About PA Verbal Contract Law

The Offer

An offer is an objective process of intent to be bound by an agreement. For example, when you're shopping, you place an item on the checkout counter and present your credit card. That may suffice as a contract. On the other hand, asking the cashier if they will take $500 for the item versus the actual price of $600 does not constitute a contract.

The Acceptance

An acceptance is when the offer is accepted via communication that specifies an intent to be bound that is consistent with the offer. Using the shopping experience as an example, if you place an item on the counter and the sales clerk goes outside and places a note on your vehicle stating they accept your offer, it is not a contract since you needed to know if the offer was accepted before leaving the store.

When you placed the item on the checkout counter and presented your credit card, however, it was implied the offer was accepted by scanning your card. While this may seem confusing, a court would look at the objective implication of the conduct of the parties involved.

In Pennsylvania, a contract does not need to be in writing for it to be considered valid. This can lead to confusion when one party thinks a contract is in place and the other party disagrees that no agreement/contract exists. In addition to misunderstandings between the parties, the addition of emails and texts play a role requiring the courts to determine and resolve if these methods constitute a contract.

The Consideration

A unilateral contract is unenforceable since it means only one party has the responsibility to do something. For example, promising a gift is not enforceable. For the contract to be enforceable, both parties must have something specific to exchange. This could be anything from a promise for a promise or a service provided or something in exchange. When this happens, it is referred to as consideration. Agreeing to pay $10 for a new car is a consideration if that is the intent of the seller.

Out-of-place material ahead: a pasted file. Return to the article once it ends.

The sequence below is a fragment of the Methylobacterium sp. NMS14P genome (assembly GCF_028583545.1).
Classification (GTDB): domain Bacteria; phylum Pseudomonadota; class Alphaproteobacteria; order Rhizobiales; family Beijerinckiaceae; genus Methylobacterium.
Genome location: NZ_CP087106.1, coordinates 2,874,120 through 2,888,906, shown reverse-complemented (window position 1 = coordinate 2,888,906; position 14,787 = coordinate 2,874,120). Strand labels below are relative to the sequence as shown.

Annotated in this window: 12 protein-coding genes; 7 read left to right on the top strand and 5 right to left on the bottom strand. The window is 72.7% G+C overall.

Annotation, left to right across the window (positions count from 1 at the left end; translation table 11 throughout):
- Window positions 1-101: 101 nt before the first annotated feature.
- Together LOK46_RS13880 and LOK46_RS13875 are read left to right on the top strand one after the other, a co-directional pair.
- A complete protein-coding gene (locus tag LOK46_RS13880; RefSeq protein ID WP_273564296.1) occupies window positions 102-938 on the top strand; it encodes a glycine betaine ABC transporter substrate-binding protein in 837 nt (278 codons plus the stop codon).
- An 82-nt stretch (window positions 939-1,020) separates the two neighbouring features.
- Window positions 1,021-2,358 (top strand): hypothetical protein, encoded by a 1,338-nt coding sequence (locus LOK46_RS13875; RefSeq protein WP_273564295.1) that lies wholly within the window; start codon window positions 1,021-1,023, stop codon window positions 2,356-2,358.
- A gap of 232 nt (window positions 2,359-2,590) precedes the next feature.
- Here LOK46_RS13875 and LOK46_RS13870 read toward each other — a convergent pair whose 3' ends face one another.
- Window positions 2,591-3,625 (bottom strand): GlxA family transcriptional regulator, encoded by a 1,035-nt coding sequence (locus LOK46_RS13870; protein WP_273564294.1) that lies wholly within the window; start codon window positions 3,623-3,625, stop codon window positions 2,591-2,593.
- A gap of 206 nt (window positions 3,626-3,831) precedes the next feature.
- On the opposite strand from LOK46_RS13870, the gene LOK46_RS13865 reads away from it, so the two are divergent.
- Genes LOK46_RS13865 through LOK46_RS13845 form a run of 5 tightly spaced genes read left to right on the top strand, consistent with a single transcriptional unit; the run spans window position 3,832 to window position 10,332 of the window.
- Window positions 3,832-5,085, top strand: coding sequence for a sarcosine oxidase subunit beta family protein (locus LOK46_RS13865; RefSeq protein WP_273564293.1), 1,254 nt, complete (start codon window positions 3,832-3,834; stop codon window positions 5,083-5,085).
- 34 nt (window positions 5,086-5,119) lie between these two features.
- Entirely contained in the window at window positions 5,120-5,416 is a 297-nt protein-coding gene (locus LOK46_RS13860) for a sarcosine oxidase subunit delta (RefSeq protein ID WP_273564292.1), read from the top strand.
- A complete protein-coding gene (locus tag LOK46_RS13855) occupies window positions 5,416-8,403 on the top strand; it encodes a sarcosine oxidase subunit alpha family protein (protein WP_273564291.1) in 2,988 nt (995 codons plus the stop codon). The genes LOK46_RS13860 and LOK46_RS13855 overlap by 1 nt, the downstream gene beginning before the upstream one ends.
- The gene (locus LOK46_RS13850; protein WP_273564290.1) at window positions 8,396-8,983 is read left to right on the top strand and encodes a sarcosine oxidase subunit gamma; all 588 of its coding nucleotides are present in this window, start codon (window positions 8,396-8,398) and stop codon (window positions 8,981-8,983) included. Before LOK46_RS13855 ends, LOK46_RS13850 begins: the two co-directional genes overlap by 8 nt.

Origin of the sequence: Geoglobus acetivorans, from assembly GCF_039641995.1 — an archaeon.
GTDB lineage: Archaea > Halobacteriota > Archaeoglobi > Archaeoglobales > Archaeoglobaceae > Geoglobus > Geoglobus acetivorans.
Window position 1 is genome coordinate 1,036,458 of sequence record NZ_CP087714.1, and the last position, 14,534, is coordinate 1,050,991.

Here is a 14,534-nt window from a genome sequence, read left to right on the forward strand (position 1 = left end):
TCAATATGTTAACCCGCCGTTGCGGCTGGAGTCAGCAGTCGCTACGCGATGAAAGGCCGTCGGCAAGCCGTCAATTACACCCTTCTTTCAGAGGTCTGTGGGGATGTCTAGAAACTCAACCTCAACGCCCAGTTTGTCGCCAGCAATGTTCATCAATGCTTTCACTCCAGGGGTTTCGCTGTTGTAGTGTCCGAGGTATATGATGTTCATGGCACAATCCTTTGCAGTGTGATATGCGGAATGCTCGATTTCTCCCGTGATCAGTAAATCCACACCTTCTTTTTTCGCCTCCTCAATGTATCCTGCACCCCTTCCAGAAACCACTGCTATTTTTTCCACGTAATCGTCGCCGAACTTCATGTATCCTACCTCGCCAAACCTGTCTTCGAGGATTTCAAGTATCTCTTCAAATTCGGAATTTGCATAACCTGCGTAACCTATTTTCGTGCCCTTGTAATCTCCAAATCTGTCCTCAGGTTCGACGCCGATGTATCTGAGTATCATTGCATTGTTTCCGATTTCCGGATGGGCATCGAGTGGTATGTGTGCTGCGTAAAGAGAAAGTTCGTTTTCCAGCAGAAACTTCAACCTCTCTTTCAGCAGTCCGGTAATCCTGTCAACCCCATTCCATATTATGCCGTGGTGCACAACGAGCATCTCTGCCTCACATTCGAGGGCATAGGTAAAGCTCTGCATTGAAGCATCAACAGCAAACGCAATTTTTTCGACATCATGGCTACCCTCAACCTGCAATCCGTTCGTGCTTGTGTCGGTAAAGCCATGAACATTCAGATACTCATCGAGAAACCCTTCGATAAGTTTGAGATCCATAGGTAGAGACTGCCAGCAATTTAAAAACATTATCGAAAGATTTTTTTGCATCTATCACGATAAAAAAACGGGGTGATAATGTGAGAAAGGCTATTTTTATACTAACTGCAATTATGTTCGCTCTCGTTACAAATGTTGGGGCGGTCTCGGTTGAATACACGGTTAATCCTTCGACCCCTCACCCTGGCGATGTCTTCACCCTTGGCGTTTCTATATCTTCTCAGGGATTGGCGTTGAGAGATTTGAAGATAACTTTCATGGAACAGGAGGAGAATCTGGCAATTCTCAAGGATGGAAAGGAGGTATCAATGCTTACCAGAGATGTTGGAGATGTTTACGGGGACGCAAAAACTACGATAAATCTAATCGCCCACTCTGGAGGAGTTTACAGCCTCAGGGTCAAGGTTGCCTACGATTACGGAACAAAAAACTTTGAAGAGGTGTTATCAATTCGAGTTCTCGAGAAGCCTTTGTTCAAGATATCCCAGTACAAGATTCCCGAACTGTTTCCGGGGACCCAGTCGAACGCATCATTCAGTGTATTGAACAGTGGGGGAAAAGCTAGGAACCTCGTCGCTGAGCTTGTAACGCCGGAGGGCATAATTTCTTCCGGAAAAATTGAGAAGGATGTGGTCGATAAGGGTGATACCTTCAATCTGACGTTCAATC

Exceptions exist in most cases, and a claim may exist for detrimental reliance or "promissory estoppel" even if the consideration is lacking and one party has relied on a promise that proves to be detrimental. In this case, the relying party had the option to sue but only to the extent of his or her reliance.

An example would be when one party promises to give their car to another party. Based on that promise, the receiving party donates their car to a charity based on reliance. In this case, the party promising the car may be liable for the cost of replacing the second party's car if the promise is broken.

In the event a contract does not exist, if one party unjustly enriches another party by doing something, there may be a claim for the amount of the enrichment. In this example, a contractor builds a garage at the wrong address. Obviously, he has no contract with the property owner. The garage, however, increases the property value. The contractor may have a claim for unjust enrichment if the court deems that fairness is required.

Reasonably Specific Terms

Agreements must include essential terms that all parties have agreed to. Essential terms are specified depending on the nature of the transaction. For example, when buying a car, the price is considered an essential term. A court may imply non-essential terms regarding the intent of the parties but not the essential terms.

Types of Contracts

There is a difference between oral contracts, which are sometimes referred to as "verbal contracts" or "verbal agreements." An oral contract means it is spoken. A verbal contract can be anything that involves words or is verbalized. Verbalized can be through speech or writing.

Contract types include:

  • Service contracts such as agency agreements or car washes.
  • The sale of goods that are not part of the Uniform C Code (UCC).
  • Lawsuit settlements.
  • Landlord-tenant leases.
  • Agreements that may be performed within a year.

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